The drop detector 19, shown in greater detail in FIG. 2, is preferably of molded plastic and comprises a generally U-shaped housing 21 having an elongated slot 22 in one side thereof, with a generally U-shaped channel or groove 23 in the body extending around the slot 22 adjacent the upper portion thereof. A light source 24 is positioned in the housing and is opposed by a light sensor 25, these elements being optically coupled such that any drop of liquid falling through the drip chamber 12 will interfere with the light beam from the source 24 to the sensor 25. In use, the drop detector 19 is mounted to the drip chamber 12 by inserting the drip chamber into the slot 22 with the flange 12b at the upper end of the drip chamber received in the groove 23 in the housing 21. In this position, the light source 24 will be on one side of the drip chamber and the opposed light sensor 25 on the other side thereof so that a drop falling through the drip chamber will interrupt the beam of light. It will now be apparent that this arrangement causes the sensor 25 to produce a signal in response to each falling drop, such signal being coupled to the control circuit as noted above.
The electronic control 18 is preferably housed within a suitable control box 26 and includes a valve operating mechanism mounted within a housing 27a. More specifically, and as shown in greater detail in FIG. 3, the housing 27a includes a pair of electromagnets 28, 29 disposed on opposite sides of a slot 30 formed in the housing. The slot is slightly enlarged at the closed portion 31 thereof and is so sized in relation to the valve 15 that the valve may be inserted through the slot 30 and pulled downwardly into the enlarged portion 31 with a shoulder 33 seating atop the housing 27a.
The valve preferably comprises a one piece, elongate, plastic, tubular valve body 32 having the aforementioned shoulder 33 at the upper end thereof arranged to properly locate the valve and valve ball 34 contained within relative to the electromagnets 28, 29. The valve body 32 is tapered inwardly between its ends to define an upwardly facing valve seat 35 against which the valve ball 34 seats under the action of gravity and the pressure of fluid above the valve. The lower end 36 of the valve body is gradually inwardly tapered for reception thereover of the end of IV tubing section 16. The inlet section 14 of IV tubing is secured within the upper portion of the valve body 32, and the lower end of the IV tubing 14 is abutted against a narrow, annular, upwardly facing shoulder 37 in the bore of the upper portion of body 32 to correctly space the end of the IV tubing 14 from the ball valve 34.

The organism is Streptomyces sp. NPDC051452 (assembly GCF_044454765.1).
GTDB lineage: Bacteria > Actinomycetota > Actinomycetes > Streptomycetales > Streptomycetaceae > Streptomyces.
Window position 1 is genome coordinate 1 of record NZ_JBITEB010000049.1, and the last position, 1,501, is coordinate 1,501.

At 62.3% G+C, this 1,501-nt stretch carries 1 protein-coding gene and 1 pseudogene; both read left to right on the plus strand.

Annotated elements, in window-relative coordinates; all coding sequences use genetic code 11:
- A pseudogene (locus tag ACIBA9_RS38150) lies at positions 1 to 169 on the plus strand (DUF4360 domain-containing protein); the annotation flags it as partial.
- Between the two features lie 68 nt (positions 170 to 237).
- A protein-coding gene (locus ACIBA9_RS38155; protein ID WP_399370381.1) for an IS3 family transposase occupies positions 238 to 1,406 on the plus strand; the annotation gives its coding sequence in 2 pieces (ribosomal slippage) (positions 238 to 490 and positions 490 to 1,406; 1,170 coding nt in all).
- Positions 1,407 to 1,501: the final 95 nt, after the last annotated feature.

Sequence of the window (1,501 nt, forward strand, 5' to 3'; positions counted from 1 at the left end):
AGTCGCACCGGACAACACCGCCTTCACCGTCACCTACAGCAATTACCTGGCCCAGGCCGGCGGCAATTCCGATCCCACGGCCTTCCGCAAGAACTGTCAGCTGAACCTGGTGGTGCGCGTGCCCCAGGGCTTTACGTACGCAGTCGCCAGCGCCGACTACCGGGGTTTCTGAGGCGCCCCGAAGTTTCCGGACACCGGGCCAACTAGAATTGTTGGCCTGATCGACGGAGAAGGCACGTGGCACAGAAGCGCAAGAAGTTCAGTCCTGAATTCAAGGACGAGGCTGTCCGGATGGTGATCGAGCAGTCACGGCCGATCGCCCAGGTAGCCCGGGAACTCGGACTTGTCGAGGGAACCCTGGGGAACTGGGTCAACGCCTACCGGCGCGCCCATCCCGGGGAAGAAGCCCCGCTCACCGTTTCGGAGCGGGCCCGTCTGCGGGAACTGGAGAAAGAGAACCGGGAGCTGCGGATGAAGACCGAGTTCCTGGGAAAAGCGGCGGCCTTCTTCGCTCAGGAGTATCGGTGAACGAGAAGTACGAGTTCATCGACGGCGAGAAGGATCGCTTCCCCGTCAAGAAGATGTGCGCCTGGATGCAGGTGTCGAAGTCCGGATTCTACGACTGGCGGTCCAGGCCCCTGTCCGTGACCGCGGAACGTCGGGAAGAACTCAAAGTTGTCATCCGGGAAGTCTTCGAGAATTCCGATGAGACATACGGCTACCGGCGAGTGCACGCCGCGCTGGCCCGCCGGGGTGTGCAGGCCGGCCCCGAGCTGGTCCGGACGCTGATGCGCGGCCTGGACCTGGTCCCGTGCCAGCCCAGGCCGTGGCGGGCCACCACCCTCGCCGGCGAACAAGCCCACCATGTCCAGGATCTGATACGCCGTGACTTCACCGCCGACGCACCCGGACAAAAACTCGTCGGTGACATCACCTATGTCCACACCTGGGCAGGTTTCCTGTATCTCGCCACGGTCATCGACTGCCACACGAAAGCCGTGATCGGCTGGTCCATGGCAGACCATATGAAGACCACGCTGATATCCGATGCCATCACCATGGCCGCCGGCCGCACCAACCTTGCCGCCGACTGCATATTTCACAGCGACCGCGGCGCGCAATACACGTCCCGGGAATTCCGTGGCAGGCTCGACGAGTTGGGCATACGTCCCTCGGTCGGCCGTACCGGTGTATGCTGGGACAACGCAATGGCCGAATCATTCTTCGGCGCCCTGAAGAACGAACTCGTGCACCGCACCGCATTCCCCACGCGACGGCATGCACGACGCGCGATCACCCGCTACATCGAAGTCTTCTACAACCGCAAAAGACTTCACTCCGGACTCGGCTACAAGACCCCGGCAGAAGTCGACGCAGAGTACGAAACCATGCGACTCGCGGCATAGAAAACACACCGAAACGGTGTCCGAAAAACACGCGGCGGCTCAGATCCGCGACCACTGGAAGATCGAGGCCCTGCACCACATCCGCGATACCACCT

As shown in FIG. 1, a permanent magnet housing 27b may be provided on the control unit 18, shaped substantially like the electromagnet housing 27a, but containing a pair of permanent magnets in place of the electromagnets. Thus, if it is desired to flush the set, the valve means 15 is merely placed in position in housing 27b, the permanent magnet serving to hold the valve open, causing full flow through the set. Moreover, in the event it is desired to bypass the electronic control and utilize the IV set with manual control, the valve means may be positioned in the permanent magnet housing to thus hold the valve open, and the clamp 20 adjusted to obtain the desired drip rate.
In accordance with the invention, a completely digital solid state control is provided for operating the valve means, an exemplary embodiment of such control being illustrated in FIG. 5. The control circuit includes a variable clock 39, digitally settable, to allow an attendant to precisely select a desired drip rate. Clock pulses at the selected frequency, one pulse per desired drop, are fed to a latching circuit 40 driving a transistor switch 41, the electromagnets 28, 29 being connected in the load circuit of the switch 41. As a result, the occurrence of a clock pulse will cause the latching circuit 40 to energize the transistor switch 41, causing current flow through the electromagnets 28, 29 and lifting the ball 34 from its seat in the valve. The drop detector 19, the circuitry of which is illustrated in the left hand portion of FIG. 5, senses the falling drop and produces a signal in response thereto which resets the latching circuit 40 causing it to deenergize the switch 41, ceasing the flow of current through the electromagnets 28, 29 and allowing the ball 34 to return to its seat under the force of gravity and fluid pressure.